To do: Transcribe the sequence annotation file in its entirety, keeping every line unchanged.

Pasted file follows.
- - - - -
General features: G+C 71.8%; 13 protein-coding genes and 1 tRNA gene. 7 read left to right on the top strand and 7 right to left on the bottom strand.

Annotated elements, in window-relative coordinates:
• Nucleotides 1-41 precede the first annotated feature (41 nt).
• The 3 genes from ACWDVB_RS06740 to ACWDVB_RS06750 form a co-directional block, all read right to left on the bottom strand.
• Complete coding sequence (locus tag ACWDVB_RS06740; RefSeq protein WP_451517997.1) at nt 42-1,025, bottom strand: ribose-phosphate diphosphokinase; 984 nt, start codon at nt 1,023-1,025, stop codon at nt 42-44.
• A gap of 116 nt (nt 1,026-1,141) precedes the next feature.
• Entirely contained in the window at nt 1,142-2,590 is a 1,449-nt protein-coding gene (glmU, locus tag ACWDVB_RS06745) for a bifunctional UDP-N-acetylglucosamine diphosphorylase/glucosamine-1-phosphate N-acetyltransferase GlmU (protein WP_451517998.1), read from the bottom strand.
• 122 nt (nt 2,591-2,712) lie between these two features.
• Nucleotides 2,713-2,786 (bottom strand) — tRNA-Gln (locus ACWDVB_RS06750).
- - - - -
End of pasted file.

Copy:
General features: G+C 71.8%; 13 protein-coding genes and 1 tRNA gene. 7 read left to right on the top strand and 7 right to left on the bottom strand.

Annotated elements, in window-relative coordinates:
• Nucleotides 1-41 precede the first annotated feature (41 nt).
• The 3 genes from ACWDVB_RS06740 to ACWDVB_RS06750 form a co-directional block, all read right to left on the bottom strand.
• Complete coding sequence (locus tag ACWDVB_RS06740; RefSeq protein WP_451517997.1) at nt 42-1,025, bottom strand: ribose-phosphate diphosphokinase; 984 nt, start codon at nt 1,023-1,025, stop codon at nt 42-44.
• A gap of 116 nt (nt 1,026-1,141) precedes the next feature.
• Entirely contained in the window at nt 1,142-2,590 is a 1,449-nt protein-coding gene (glmU, locus tag ACWDVB_RS06745) for a bifunctional UDP-N-acetylglucosamine diphosphorylase/glucosamine-1-phosphate N-acetyltransferase GlmU (protein WP_451517998.1), read from the bottom strand.
• 122 nt (nt 2,591-2,712) lie between these two features.
• Nucleotides 2,713-2,786 (bottom strand) — tRNA-Gln (locus ACWDVB_RS06750).